What should be our starter home?

posted 3 years ago in Home
  • poll: Which Home Option?
    Option 1: Affordable Condo : (18 votes)
    22 %
    Option 2: House : (64 votes)
    78 %
  • Post # 3
    Member
    753 posts
    Busy bee
    • Wedding: June 2013

    We are probably going to do the condo thing and rent it out when we are ready to expand our family.. unless we can find a great deal on a little starter home 🙂 We are also just starting out looking for places

    Post # 4
    Member
    2627 posts
    Sugar bee
    • Wedding: November 1999

    Do you have a particular condo identified? Many will still allow what you list as the pros of a home. extra bedrooms and a garage. 

    Also consider, if you do move again in a few years and your condo is being rented out, will you want to buy again? Will you have a downpayment then or a plan to get one?  If you dont pay off your mortgage quickly, will renting it out cover most or all of your mortgage payment/maintenance/taxes?  

    Or will you have to sell whatever you are in to get your downpayment. In which case, based on your research of your area and these potential places, which will have more liklihood of maintaining its value or having an appreciation?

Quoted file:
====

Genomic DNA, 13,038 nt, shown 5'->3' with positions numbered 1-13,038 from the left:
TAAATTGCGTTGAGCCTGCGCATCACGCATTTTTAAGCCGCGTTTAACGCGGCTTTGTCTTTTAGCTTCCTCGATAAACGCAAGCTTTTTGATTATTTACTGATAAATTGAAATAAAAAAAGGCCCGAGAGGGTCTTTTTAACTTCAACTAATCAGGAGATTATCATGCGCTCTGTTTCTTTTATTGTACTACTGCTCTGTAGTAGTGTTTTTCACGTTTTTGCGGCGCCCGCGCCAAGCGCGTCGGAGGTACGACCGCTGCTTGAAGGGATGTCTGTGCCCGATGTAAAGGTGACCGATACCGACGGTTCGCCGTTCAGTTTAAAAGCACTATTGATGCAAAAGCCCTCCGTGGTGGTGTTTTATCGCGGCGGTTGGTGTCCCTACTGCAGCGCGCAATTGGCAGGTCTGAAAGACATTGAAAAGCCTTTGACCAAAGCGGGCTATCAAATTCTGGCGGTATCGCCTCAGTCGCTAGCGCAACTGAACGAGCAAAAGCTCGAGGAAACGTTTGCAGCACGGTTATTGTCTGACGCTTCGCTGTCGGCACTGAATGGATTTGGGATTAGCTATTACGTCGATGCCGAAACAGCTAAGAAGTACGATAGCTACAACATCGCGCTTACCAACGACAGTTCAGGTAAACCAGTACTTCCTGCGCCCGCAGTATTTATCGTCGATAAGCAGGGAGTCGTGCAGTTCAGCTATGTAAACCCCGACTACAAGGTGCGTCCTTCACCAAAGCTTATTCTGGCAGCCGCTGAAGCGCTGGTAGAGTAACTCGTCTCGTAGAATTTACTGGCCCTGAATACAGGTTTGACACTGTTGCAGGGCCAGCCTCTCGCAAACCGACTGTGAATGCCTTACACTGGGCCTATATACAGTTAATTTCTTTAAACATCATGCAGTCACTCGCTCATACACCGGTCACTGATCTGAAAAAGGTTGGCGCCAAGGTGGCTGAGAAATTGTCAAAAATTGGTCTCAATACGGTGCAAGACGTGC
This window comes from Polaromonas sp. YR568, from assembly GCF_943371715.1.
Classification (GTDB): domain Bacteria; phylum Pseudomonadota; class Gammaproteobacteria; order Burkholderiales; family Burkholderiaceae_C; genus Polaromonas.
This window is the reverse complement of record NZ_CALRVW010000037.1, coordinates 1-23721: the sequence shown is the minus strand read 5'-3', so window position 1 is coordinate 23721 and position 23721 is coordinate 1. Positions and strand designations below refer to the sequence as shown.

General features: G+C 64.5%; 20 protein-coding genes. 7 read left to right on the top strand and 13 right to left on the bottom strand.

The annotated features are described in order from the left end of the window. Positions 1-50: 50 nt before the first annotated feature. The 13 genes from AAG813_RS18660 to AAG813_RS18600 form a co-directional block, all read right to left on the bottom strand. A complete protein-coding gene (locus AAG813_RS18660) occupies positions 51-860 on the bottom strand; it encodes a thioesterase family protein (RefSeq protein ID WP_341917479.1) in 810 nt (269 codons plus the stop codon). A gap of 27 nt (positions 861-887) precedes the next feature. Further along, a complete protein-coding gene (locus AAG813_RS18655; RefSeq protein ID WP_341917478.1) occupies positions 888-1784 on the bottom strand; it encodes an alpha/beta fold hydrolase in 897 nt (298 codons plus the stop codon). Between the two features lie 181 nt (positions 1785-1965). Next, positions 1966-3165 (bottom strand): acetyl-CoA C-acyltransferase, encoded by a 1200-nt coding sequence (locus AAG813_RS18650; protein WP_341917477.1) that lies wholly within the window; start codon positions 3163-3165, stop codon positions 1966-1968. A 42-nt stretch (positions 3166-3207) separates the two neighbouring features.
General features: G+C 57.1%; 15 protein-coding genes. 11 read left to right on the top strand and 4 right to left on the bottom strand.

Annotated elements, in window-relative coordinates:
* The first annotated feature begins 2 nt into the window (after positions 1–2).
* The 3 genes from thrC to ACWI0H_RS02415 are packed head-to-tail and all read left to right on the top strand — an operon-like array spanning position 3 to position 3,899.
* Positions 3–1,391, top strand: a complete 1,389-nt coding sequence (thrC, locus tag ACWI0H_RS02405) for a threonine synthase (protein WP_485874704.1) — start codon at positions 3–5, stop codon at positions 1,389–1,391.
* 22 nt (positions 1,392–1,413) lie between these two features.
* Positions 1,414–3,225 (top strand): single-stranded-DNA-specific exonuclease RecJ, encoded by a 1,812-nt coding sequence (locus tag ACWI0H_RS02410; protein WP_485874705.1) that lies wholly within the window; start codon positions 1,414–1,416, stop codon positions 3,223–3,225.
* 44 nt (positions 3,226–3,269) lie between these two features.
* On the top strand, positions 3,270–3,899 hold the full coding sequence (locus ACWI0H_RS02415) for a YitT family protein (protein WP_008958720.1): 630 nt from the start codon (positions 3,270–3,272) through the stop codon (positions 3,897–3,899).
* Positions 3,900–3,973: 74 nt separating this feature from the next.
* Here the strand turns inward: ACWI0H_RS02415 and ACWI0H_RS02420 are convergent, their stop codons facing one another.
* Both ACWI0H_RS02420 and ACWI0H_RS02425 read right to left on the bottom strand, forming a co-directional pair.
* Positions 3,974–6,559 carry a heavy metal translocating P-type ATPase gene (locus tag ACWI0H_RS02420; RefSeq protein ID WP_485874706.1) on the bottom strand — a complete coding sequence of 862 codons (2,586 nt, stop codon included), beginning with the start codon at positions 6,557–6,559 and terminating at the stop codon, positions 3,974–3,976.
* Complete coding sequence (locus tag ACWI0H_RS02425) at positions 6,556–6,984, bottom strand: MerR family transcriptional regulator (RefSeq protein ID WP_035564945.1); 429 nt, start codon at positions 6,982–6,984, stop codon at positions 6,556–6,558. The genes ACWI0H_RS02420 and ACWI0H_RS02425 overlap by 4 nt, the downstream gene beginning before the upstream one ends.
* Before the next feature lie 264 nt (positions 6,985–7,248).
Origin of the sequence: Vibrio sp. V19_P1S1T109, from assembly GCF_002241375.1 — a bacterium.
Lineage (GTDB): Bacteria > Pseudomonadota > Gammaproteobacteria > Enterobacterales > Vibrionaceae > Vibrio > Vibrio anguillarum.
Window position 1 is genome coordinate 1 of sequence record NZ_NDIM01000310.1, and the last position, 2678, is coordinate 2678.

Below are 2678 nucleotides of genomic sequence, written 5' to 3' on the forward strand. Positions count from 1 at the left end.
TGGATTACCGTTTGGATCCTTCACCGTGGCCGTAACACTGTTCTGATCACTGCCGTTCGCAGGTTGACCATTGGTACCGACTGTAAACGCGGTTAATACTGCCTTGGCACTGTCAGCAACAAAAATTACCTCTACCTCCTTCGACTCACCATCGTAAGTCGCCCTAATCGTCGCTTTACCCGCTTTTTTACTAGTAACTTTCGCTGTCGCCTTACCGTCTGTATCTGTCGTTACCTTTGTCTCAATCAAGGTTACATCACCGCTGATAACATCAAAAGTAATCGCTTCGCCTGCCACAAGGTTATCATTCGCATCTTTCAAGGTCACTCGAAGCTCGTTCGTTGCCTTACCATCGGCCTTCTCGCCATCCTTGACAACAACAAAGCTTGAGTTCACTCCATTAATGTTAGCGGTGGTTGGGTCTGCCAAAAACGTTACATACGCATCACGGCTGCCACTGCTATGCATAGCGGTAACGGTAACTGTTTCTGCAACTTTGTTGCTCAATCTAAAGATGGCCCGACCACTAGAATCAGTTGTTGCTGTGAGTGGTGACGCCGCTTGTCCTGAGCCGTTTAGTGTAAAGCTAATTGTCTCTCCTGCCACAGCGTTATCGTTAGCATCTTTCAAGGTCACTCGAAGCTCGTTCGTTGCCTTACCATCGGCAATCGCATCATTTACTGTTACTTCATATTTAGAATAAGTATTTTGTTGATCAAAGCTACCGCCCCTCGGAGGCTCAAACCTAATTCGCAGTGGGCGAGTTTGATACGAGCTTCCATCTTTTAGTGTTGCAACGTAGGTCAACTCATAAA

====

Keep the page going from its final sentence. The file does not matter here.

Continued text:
Post # 5
    Member
    2555 posts
    Sugar bee
    • Wedding: September 2013

    @mnp:  because of HOAs, I will never choose condo as the best option. I wouldn’t choose a house with HOAs, either. 🙂

    Post # 6
    Member
    9412 posts
    Buzzing Beekeeper

    @mnp:  If it is just a starter home, choose whatever will build the most equity the fastest. You don’t plan to keep it, so that should be the goal. It isn’t your family home, it’s a starter home. My first property was a town house, which I now rent (that’s how I started playing Monopoly). If renting is your goal, choose a desirable neighbourhood with at least the standard must have of 3 bedrooms and 2 bathrooms.

    Post # 7
    Member
    3570 posts
    Sugar bee
    • Wedding: September 2011

    @Asia:  +1